Thursday, October 16, 2008

Thought for the Day

and today's Thought for the Day comes from Harry Lime





...actually, 500 years of democracy, peace and brotherly love produced the cuckoo clock
and a great big fuck-off bill

Just in case any fellow Loons still aren't up to speed with this thing, this is what's going on

  • Banks engaged in billions/ trillions/ quadrillions of of nonsense paper trades amongst each other
  • Our governments are now in the process of honouring the debts and liabilities arising from those nonsense trades
  • Governments are underwriting the debts and liabilities of those trades with the income that will be extracted from our future labours. Those fuckers are mortgaging and swopping all our futures like casino chips
  • Because the bank trades weren't based on anything real, the resulting debts and liabilities potentially exceed the value of everything in the known universe, plus interest
  • The current system is fucked
  • It will not die easy or voluntarily

None of the above is LoonTalk
©, a Loon would add...

  • This was all encouraged and manufactured deliberately


Here's the link to the full version of Harry's timeless soliloquy, featuring my personal favourite line...

"You know, I never feel comfortable on these sort of things. Victims? Don't be melodramatic. Look down there. Tell me. Would you really feel any pity if one of those dots stopped moving forever? If I offered you twenty thousand pounds for every dot that stopped, would you really, old man, tell me to keep my money, or would you calculate how many dots you could afford to spare? Free of income tax, old man. Free of income tax - the only way you can save money nowadays."





Best British film ever? 'course it is

.

23 comments:

not anonymous said...

how Ironic that Brown is now viewed as some kind of hero,,,valiantly rescuing peoples savings.
Just off the phone to the old man who was telling me that Brown is gaining rapidly in popularity.

Anonymous said...

you know,I would not be surprised if Iceland was some kind of economic experiment to see how quickly a very small country can be brought to it´s knees,

REYKJAVIK, Oct 15 (Reuters) - Iceland has food stocks for about 3 to 5 weeks, but needs quickly to restore a proper foreign exchange market so importers can get back to normal business and avoid shortages, importers said on Wednesday.

Since crisis broke out on the north Atlantic island of 300,000 people, involving the government taking over the top three banks, suppliers to Iceland have cut credit to importers. Some have also demanded pre-payment for goods.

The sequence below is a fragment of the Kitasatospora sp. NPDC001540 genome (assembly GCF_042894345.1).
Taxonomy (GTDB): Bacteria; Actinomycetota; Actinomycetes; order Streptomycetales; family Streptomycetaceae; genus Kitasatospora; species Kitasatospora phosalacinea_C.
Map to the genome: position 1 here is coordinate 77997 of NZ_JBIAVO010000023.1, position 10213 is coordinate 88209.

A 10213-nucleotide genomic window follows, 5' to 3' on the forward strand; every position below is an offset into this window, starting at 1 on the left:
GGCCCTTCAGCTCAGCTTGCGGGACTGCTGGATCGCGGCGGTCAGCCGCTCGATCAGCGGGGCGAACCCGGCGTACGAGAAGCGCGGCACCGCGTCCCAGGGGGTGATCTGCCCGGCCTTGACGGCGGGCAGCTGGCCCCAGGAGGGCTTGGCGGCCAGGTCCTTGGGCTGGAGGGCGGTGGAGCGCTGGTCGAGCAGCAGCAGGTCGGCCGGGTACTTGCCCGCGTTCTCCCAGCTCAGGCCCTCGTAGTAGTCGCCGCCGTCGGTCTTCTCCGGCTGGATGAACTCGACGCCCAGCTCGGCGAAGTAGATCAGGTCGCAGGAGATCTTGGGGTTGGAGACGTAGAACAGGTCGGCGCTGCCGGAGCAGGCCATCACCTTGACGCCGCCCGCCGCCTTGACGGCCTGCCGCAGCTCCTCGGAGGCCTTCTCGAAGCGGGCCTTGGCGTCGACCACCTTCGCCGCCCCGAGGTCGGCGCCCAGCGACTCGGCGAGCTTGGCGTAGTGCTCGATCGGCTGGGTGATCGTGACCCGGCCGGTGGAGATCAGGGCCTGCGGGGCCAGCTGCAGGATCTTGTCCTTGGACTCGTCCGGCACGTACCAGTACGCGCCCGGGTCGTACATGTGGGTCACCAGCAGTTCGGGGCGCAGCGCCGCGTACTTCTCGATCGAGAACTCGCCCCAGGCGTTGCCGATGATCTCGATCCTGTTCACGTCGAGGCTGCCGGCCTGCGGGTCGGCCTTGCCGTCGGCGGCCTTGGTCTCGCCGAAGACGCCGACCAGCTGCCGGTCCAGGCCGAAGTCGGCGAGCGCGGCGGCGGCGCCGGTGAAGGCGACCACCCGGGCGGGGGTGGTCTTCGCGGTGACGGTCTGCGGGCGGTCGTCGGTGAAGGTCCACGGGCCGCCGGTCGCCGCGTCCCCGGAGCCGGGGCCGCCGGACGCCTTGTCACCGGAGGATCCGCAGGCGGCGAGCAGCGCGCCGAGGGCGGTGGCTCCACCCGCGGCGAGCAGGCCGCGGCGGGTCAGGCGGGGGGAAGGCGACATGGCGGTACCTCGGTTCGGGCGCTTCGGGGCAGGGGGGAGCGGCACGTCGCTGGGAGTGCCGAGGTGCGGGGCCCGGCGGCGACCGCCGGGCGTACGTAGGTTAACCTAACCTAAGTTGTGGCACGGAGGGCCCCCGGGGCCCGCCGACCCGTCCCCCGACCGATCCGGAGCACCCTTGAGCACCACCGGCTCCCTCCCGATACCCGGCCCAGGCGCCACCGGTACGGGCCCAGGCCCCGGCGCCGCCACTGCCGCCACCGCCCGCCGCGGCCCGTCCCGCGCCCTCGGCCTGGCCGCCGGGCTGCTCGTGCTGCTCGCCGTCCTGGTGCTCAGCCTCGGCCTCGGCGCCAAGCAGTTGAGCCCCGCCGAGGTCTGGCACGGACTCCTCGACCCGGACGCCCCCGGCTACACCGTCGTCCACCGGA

http://www.reuters.com/article/newsOne/idUSLF28291820081015

Anonymous said...

http://www.telegraph.co.uk/finance/newsbysector/retailandconsumer/3209641/Violence-breaks-out-at-Currys-as-shoppers-fight-over-bargains.html

Welcome to the future! Let's hope that food never becomes the bargain in question...

anon 22:41 said...

* The current system is fucked
* It will not die easy or voluntarily


I disagree.

We are fucked.
The current system will never die.

The parasite will just find another host.

Apart fom that, I think whoever designed the current Maestro Cash Has Retired ad campaign on the tube is a visionary genius.

As was pointed out many times, fiat currency is thin air.
The cash in your pocket is like a printout of a leveraged derivative. It is nonsense paper, but it will soon be the last thing before physical gold to retain a relative value that is accessible to the little guy. It is also an obstacle to the 100% thin air solution governments are currently applying.

So they will make it increasingly extremely painful for people to keep and use cash.

So my scenario is a 100% cashless economy, with all sorts of strings attached like a police state and things.

Stef said...

Which I would say would be part of a new system

But I'd be splitting hairs, we're thinking along the same lines

It's not an inevitable outcome though

anon 22:41 said...

A new system whereby a ruling minority controlling governments works hand in hand with a ruling minority controlling the economy?

Bah, it's only speculation, no pun intended.

Stef said...

I'm thinking along the lines of something like this but with bacofoil jumpsuits

lwtc247 said...

anon 22:41 said...

The wormed grasshopper reminds me of this:

http://www.youtube.com/watch?v=ba7Po0ByX-g

Wondered what happened to Richar Perle.

Anonymous said...

"Memory, brainwashing and the Cold War:

Mind Hacks, saying, "I've just watched part two of Adam Curtis' series on the relationship between memory and the history of the 20th century where he explores the link between brain washing, the emergence of cognitive science and the politics of the cold war."

Haven't watched the links myself but thought that you may be interested.

Bridget Dunne said...

For the optimists amongst us: